Women Traveling In Marrakesh
Traveling outside of Western countries can be daunting for solo women or all female groups, and women traveling in Marrakesh, Morocco may feel nervous to travel alone.
Having traveled to Morocco on two occasions – once as a small group of all women, and once as a mixed group (which included a male of Arabic heritage) – I have had two very different experiences as a woman traveling in Morocco. I love this country, but it’s important to be aware of some considerations for women traveling in Marrakesh and Morocco.
What to Wear as a Woman Traveling in Marrakesh
When I first arrived in Marrakesh it was idyllic. Palm trees surrounded the airport, camels and donkeys share the road with cars and there were soaring Easter temperatures – the later perhaps aided by our conservative – covered ankle to neck – attire.
Women traveling in Marrakesh are usually advised to dress like a local Arabic woman. This is the advice that myself and the women I traveled with tried to follow by wearing long skirts or trousers, covered shoulders and carrying a shawl or pashmina in case I needed to cover my hair. Once in the city, it became apparent that our efforts to dress to the standards held by locals (conservative and covered) were not good enough. A sea of men dressed for the weather and women dressed in sweltering headscarves meet us.
Whenever not accompanied by a taxi driver, hotel concierge or private guide (males) we were the subject of stares, catcalls or taunts. This does not happen when traveling with a male partner or a mixed group, as I experienced when visiting Morocco on other occasions. But these are merely pesky flies on the beautiful feast of flavors that Marrakesh offers those who come to taste it, and women traveling in Marrakesh should not be put off visiting this beautiful country because of comments and behavior that many of us (unfortunately) experience in Western countries as well.
Where to Stay in Marrakesh
I stayed in a traditionally beautiful Riad, geometric with an open ceiling and rooftop terrace. The walls and fountains are covered with traditional tiles and our rooms were sprinkled with roses as if we were on a honeymoon. We took our breakfast on the rooftop enjoying yogurt honey and fresh fruit.
As a group of three single women we are advised not to venture out alone in the evenings so returned from dinner no later than 10pm and avoided drinking alcohol altogether. Instead, we spend our evenings getting massages and pedicures in the hotel spa – even small Riads often have a spa.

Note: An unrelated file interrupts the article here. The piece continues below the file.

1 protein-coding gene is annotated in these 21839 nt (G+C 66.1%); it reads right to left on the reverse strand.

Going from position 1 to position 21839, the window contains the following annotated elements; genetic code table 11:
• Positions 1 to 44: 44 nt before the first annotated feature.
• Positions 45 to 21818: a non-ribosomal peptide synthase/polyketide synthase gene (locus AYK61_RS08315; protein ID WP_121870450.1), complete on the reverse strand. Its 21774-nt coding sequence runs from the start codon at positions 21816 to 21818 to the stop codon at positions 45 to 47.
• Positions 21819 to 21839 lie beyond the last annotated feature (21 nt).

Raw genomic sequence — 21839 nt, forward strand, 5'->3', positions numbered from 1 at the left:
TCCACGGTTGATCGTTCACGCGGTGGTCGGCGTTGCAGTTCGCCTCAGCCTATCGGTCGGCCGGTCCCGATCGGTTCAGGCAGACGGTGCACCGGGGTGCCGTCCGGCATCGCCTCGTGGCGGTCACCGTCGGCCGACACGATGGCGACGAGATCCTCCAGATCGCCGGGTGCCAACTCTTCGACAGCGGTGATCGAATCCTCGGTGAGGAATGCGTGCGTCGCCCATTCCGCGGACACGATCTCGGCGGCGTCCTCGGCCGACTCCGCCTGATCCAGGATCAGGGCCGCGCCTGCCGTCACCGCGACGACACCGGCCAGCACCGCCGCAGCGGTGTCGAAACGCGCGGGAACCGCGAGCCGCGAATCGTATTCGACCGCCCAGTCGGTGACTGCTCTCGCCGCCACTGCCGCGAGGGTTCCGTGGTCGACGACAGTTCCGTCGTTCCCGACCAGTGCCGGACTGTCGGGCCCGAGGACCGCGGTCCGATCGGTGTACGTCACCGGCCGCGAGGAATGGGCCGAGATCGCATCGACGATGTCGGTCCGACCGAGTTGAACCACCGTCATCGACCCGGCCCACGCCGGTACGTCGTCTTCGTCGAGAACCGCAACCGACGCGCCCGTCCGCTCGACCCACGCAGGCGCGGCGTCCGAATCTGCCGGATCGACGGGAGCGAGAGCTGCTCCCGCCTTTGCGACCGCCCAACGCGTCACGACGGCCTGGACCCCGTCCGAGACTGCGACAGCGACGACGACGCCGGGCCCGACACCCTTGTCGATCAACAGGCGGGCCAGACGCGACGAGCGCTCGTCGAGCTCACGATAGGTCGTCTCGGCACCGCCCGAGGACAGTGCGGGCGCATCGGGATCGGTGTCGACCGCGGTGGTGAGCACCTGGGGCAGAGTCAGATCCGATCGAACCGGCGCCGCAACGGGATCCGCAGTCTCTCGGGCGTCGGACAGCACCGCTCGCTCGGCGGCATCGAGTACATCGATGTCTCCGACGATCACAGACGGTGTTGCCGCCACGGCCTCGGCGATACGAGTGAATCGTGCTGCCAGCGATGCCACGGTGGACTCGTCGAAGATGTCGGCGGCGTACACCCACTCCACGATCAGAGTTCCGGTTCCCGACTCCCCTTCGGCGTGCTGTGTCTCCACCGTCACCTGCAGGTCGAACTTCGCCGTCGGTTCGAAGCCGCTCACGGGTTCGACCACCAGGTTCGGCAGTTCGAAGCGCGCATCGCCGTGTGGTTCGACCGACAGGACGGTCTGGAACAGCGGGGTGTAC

Can Women in Marrakesh Drink Alcohol?
Although there are places to drink in Morrocco it may not be safe for women traveling alone or in female groups to visit bars. As a Muslim country, there are still Moroccan laws prohibiting the selling of alcohol in many areas of the city. Don’t expect wine to be available at most restaurants. The Riads also do not usually have a bar or alcohol available, although resorts usually do have bars which would be safe to visit.
How to Sightsee in Marrakesh as a Women
Based in the Riad village in the central city I was just a few minutes’ walk away from the bustling marketplace and main square, easy to get to as long as we didn’t get lost in the winding, narrow and unmarked paths, accessible only by foot.
Streets are narrow around the Medina so a taxi cannot take you to your door in the older neighborhoods. Women should be vigilant in these narrow streets and avoid walking alone in the dark. Pre-booked or official taxi drivers, hotel staff, guides and even restaurant staff are often willing (or will offer) to walk you to your hotel if it is dark, and although I never felt unsafe in this neighborhood an escort did stop me from getting lost.
If you feel particularly nervous or are traveling solo you may prefer to stay at a resort, however, the Riad experience is worth taking a few precautions.
What to Eat and See in Marrakesh
With all these safety precautions and the lack of wine, you may be wondering if it’s even worth visiting Marrakesh as a woman. Here are some of the reasons why you absolutely should.